Money and Wealth in Hinduism
In Hinduism wealth is divine. Lakshmi, the goddess of wealth and abundance is revered by all. All the gods of Hinduism live in opulence. Even though Lord Shiva is an ascetic god, he is the lord of abundance. He amply rewards those who worship him with both material and spiritual wealth. In creation, wealth is an aspect of Nature.
Wealth is supposed to serve the aims of God, not evil beings. Unfortunately, in the age of darkness (kaliyuga) much of the wealth is controlled by evil forces. They are using it to amass more wealth and corner all the resources of the world. Hence, we see that righteous people suffering and evil people enjoying power and luxury.
When greed drives people to earn excess wealth which they do not require, wealth becomes an evil power. However, when service becomes the motive, wealth becomes a divine tool and leads to good ends. In right hands wealth serves the aims of creation as an instrument of God and helps people to uphold Dharma as his true devotees on the path of karma yoga. In wrong hands wealth becomes an evil and dark force and causes pain and suffering to large sections of people.
Thus, being an instrument of Nature, or Maya, wealth serves both ends. It deludes those who are evil and tamasic, but helps those who are pure and sattvic. It gives them the freedom to enjoy peace and happiness and serve God by helping him to preserve the order and regularity of life.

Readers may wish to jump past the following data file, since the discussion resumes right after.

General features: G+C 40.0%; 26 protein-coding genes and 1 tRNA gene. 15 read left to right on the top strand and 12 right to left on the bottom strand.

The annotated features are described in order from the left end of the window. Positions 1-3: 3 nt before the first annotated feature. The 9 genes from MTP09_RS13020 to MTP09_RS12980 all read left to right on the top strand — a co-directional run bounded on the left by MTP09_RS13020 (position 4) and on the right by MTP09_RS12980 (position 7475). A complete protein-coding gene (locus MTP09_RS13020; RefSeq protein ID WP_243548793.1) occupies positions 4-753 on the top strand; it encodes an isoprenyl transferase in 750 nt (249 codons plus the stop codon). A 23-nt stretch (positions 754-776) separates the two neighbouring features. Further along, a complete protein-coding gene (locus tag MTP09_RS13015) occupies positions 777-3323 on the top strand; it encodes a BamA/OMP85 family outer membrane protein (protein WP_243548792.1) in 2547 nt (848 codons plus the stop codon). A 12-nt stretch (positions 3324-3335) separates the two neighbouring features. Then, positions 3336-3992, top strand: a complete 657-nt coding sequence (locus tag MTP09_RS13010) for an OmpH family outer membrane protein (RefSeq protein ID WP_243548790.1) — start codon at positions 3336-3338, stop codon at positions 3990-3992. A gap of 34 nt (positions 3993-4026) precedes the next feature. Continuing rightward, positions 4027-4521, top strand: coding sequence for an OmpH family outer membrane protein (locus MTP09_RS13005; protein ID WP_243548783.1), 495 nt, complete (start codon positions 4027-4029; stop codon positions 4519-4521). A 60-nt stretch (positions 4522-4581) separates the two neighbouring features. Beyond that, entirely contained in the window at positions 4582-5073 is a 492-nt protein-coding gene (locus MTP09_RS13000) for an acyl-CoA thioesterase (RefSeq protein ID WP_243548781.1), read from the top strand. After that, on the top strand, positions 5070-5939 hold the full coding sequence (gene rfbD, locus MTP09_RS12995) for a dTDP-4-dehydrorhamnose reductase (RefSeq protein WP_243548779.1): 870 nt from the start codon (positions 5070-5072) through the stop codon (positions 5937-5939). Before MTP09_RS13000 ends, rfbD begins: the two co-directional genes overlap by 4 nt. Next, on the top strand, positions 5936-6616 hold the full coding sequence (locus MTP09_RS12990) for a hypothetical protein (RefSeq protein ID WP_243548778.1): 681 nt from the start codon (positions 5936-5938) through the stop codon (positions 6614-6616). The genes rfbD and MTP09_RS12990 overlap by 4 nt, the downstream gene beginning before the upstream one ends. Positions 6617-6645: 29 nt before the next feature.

In Hinduism, wealth is considered divine and an essential requirement for the preservation and continuation of life upon earth. God is described in the Vedas as the creator and source of all. Therefore, he is also the source of all wealth and abundance. His material abundance is represented by Prakriti or Mother Goddess. She is his associate power and appears in every manifestation of him as his dynamic force or Shakti. She is the source of knowledge in association with Brahman, the source of wealth in association with Vishnu and the source of regenerative power in association with Shiva. Thus, Saraswathi, Lakshmi and Parvathi are considered the triple resources of abundance in the universe. Saraswathi enlightens you. Lakshmi enriches you and Parvathi empowers you.